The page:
Are Transaction Speeds Really a Driver of Mass Adoption for Crypto?
We are still early in terms of web3 adoption. You go on CT (Crypto Twitter), and you’ll likely see this point stated in various forms. To hear it told, we are somewhere in the equivalent of the 1990s in internet adoption, and thus we await the explosion in cryptocurrency and the blockchain technology that will herald the next generation of the internet.
However, one of the (many) criticisms of the web3 industry is that there is a struggle to define its use cases. As anyone launching a tech product will be well aware, investors usually ask – what problem does this solve? And with web3, it can be hard to define that. Sure, we get some more abstract answers, such as crypto bringing in a new era of finance and technology free from centralized (banks, big tech, governments) control. But these are big concepts, and they are not likely to persuade your grandma to buy Bitcoin or Ethereum.
Transaction speeds are promoted as a crypto benefit
And yet, one of the most trotted-out examples of cryptocurrency adoption revolves around the speed of transactions. You’ll often see memes pointing out that banks are closed on the weekend, whereas Bitcoin is always ‘open’. Moreover, you might see crypto proponents arguing that cryptocurrency solves a problem with cross-border transactions, making it cheaper and faster than traditional banking. Some of this is true – just ask anyone trying to send money from say, New York to Cairo, and explain the hoops they have to jump through.
But there is always an argument that web3 is trying to solve a problem that doesn’t really exist. If you have used PayPal, or Venmo, or numerous other examples of internet wallets to send money, many of the transactions are almost instantaneous. Moreover, it should be noted that there are recently-launched applications that can provide fast transactions cross-app, so you send money to Venmo via PayPal and vice versa.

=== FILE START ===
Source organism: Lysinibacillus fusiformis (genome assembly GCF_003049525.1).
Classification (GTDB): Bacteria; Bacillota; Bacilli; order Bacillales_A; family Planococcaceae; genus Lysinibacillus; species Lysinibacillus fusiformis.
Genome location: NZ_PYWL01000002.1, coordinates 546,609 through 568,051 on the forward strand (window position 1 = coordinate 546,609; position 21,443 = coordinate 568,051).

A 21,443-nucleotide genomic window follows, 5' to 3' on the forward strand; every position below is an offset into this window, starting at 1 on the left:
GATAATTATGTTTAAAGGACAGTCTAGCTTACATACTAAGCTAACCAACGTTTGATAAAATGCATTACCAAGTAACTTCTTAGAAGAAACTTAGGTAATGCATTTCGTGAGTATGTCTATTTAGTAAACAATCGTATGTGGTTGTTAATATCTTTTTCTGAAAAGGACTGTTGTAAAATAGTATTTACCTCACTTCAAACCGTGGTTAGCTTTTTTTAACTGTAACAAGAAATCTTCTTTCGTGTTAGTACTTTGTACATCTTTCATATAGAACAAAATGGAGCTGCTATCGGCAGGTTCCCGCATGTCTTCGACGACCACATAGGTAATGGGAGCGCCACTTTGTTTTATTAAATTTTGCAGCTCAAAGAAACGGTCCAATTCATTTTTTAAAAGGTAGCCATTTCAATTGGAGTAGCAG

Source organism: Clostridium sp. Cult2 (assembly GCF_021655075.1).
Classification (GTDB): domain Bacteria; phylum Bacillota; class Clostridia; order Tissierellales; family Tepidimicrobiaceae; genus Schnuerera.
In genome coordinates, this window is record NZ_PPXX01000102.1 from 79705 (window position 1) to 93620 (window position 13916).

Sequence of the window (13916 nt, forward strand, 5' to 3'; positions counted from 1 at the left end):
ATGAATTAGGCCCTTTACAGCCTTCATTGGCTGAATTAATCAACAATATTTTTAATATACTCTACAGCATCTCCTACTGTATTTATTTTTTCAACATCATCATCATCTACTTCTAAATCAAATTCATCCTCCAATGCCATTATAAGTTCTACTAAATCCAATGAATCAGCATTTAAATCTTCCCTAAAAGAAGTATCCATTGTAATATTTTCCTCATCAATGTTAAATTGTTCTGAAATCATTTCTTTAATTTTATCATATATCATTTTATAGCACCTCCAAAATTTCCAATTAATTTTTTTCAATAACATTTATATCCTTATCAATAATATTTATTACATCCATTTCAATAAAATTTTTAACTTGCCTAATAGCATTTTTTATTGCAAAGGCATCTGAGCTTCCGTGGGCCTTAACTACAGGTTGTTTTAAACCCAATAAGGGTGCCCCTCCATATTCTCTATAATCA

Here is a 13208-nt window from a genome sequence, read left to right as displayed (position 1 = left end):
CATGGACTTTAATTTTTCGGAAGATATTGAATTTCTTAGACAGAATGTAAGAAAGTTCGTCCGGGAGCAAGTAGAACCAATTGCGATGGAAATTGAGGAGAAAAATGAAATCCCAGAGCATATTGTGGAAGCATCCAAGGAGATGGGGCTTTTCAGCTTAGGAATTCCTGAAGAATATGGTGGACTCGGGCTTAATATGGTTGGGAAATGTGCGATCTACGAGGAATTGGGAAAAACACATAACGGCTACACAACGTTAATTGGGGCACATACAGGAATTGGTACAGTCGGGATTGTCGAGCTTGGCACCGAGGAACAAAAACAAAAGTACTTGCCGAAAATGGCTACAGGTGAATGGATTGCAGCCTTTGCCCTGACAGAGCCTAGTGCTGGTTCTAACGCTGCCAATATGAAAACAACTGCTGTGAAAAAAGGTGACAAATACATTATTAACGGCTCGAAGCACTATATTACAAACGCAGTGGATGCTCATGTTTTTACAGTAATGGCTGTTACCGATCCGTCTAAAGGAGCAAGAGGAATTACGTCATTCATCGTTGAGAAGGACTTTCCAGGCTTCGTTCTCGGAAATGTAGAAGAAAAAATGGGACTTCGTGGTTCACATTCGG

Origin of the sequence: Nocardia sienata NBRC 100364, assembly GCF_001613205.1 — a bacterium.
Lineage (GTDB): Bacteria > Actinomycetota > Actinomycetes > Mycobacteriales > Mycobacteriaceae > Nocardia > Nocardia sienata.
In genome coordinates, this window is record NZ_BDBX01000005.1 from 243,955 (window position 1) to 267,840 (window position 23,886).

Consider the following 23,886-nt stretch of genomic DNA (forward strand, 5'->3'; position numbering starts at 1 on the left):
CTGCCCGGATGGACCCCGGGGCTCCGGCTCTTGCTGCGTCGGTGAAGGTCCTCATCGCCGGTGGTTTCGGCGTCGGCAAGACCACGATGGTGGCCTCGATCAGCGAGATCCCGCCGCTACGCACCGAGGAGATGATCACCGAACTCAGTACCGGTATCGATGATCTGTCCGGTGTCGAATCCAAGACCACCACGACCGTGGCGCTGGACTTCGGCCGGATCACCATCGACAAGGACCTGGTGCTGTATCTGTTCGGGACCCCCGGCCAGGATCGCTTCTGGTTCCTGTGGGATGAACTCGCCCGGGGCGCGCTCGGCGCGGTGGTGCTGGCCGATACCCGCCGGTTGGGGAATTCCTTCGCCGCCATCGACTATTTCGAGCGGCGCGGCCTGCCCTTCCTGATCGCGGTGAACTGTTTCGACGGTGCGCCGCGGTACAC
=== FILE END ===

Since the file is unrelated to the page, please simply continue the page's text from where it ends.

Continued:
People expect – and get – fast transactions
Of course, the speed of the transaction is important. We know, for example, that experienced players will look for online casinos with fast payouts. Most sophisticated casino review platforms will discuss this information, highlighting the sites that have quicker payout routes. But this is not an issue with the underlying payment methods – many casinos have PayPal and similar options – it is rather the casino itself and its processing times. In short, it’s not quite clear what crypto does to fix this, or even if there is a problem to be fixed in the first place. Cryptocurrency casinos exist, but it is certainly not the case that they promote fast payouts as their USP.
Perhaps one of the important ways to look at this is that the traditional finance sector can already make speedy transactions possible. Many people, for example, can use banking apps to instantly transfer funds from one account to another. It may take a couple of days for a BACS payment to arrive, but this is something that can be solved should there be a will within the traditional banking sector. As such, we may bare witness to a scenario where web3 forces the traditional banking sector to act, or more aptly, improve. We have already seen evidence of this with VISA, which has released a host of new technologies for faster and smarter payments.
Getting back to the main crux of our argument, it would seem that the use cases for faster payments are somewhat limited. Few of us have stood in a coffee shop and wondered what the hold up was as we paid for our latte with Apple Pay or MasterCard. It may be the case that we see a host of use cases for crypto in the coming years, including the introduction of decentralized finance products, the use of NFTs for verifying identity, and many other novel concepts that transform the web.
But right now the masses simply don’t have a huge issue with transaction speeds when sending money. And if you want to drive mass adoption, then you want to showcase the use cases that anyone can easily pinpoint as useful. Crypto might do that with some things, but the idea of transaction speeds as a problem to solve is somewhat overblown.